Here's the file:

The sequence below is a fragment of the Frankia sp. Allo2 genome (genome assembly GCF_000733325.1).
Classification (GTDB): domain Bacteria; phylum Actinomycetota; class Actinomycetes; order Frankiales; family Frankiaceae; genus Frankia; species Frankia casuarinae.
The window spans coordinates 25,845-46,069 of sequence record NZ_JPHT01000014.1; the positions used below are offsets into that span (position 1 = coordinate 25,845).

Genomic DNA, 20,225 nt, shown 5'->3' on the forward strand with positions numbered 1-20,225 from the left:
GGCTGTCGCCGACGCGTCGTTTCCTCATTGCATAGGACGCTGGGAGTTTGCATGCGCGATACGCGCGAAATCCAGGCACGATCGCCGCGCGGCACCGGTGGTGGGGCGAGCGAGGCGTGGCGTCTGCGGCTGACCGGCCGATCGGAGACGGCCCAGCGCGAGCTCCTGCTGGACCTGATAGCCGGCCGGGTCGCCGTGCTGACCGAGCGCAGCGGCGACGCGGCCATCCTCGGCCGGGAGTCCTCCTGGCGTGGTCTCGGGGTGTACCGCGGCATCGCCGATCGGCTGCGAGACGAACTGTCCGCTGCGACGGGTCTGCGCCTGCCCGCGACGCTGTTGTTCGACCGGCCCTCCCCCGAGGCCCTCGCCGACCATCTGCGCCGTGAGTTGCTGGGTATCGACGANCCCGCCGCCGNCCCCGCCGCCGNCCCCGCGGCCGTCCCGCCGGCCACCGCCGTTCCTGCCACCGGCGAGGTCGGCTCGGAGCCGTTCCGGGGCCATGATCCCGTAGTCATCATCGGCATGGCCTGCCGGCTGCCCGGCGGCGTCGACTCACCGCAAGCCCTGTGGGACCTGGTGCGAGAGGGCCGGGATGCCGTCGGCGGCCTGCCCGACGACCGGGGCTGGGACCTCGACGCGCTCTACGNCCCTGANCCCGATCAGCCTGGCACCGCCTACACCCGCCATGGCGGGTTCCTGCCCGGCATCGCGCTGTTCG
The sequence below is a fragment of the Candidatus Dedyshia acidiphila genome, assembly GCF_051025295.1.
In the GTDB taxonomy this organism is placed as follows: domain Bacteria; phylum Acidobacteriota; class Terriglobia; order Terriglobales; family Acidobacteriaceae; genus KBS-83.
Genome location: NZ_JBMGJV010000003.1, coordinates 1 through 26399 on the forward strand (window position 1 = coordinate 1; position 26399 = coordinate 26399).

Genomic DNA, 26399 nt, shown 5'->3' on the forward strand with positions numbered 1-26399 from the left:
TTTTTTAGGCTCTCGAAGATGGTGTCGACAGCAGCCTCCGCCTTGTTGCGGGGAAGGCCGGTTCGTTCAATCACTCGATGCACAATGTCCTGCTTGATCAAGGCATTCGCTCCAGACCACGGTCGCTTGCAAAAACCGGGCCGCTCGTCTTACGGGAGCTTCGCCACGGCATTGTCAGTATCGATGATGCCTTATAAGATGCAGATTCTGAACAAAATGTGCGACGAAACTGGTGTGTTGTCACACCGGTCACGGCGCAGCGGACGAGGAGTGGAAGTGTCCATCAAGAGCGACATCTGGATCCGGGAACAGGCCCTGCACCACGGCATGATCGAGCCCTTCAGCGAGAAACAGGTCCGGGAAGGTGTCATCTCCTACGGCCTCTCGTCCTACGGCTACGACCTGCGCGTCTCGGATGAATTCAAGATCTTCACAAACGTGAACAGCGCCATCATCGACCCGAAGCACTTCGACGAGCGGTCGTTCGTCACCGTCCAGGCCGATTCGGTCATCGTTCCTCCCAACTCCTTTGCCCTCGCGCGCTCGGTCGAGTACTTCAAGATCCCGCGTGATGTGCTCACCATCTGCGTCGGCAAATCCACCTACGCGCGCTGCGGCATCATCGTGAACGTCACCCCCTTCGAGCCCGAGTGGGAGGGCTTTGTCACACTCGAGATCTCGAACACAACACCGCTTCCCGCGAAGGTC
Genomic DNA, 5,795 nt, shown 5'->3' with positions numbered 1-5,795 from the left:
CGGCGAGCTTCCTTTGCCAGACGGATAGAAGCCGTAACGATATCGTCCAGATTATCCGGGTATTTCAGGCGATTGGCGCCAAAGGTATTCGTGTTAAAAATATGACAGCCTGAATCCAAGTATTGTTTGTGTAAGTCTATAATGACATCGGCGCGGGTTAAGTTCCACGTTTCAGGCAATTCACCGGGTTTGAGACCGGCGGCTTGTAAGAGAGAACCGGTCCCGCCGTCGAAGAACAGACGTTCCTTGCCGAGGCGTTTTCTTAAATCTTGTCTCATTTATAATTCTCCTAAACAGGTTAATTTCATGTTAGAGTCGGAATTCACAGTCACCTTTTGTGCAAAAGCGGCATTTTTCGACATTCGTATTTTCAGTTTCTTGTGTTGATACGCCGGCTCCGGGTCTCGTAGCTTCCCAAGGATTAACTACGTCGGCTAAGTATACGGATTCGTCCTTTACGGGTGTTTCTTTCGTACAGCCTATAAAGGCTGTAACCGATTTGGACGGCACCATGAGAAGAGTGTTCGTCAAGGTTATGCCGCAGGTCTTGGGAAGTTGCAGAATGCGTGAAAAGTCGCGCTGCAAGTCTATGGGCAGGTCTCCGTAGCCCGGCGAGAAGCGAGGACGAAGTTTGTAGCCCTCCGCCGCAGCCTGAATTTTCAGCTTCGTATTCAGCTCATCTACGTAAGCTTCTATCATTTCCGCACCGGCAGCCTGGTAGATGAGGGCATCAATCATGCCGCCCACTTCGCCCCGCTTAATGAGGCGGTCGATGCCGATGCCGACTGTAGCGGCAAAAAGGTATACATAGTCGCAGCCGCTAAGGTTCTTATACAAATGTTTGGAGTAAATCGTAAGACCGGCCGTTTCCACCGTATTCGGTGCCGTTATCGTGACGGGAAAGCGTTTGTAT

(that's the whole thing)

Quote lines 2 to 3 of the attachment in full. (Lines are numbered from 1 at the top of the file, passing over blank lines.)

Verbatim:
Classification (GTDB): domain Bacteria; phylum Actinomycetota; class Actinomycetes; order Frankiales; family Frankiaceae; genus Frankia; species Frankia casuarinae.
The window spans coordinates 25,845-46,069 of sequence record NZ_JPHT01000014.1; the positions used below are offsets into that span (position 1 = coordinate 25,845).